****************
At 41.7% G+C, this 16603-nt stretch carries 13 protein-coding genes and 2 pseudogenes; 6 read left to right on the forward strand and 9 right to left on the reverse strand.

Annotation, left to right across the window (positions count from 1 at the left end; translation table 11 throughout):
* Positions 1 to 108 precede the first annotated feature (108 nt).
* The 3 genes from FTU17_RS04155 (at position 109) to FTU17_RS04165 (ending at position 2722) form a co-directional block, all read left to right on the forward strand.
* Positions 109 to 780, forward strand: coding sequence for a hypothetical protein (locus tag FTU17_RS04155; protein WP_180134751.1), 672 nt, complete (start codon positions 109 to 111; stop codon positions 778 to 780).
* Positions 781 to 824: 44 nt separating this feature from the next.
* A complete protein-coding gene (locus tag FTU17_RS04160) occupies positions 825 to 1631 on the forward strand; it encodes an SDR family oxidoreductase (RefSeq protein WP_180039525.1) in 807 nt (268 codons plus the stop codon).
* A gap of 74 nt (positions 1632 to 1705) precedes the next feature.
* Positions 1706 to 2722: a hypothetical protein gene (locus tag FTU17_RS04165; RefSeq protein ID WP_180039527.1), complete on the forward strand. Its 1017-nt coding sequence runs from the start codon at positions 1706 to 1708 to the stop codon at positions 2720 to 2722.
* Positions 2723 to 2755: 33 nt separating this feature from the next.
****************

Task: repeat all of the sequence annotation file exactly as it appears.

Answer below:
At 41.7% G+C, this 16603-nt stretch carries 13 protein-coding genes and 2 pseudogenes; 6 read left to right on the forward strand and 9 right to left on the reverse strand.

Annotation, left to right across the window (positions count from 1 at the left end; translation table 11 throughout):
* Positions 1 to 108 precede the first annotated feature (108 nt).
* The 3 genes from FTU17_RS04155 (at position 109) to FTU17_RS04165 (ending at position 2722) form a co-directional block, all read left to right on the forward strand.
* Positions 109 to 780, forward strand: coding sequence for a hypothetical protein (locus tag FTU17_RS04155; protein WP_180134751.1), 672 nt, complete (start codon positions 109 to 111; stop codon positions 778 to 780).
* Positions 781 to 824: 44 nt separating this feature from the next.
* A complete protein-coding gene (locus tag FTU17_RS04160) occupies positions 825 to 1631 on the forward strand; it encodes an SDR family oxidoreductase (RefSeq protein WP_180039525.1) in 807 nt (268 codons plus the stop codon).
* A gap of 74 nt (positions 1632 to 1705) precedes the next feature.
* Positions 1706 to 2722: a hypothetical protein gene (locus tag FTU17_RS04165; RefSeq protein ID WP_180039527.1), complete on the forward strand. Its 1017-nt coding sequence runs from the start codon at positions 1706 to 1708 to the stop codon at positions 2720 to 2722.
* Positions 2723 to 2755: 33 nt separating this feature from the next.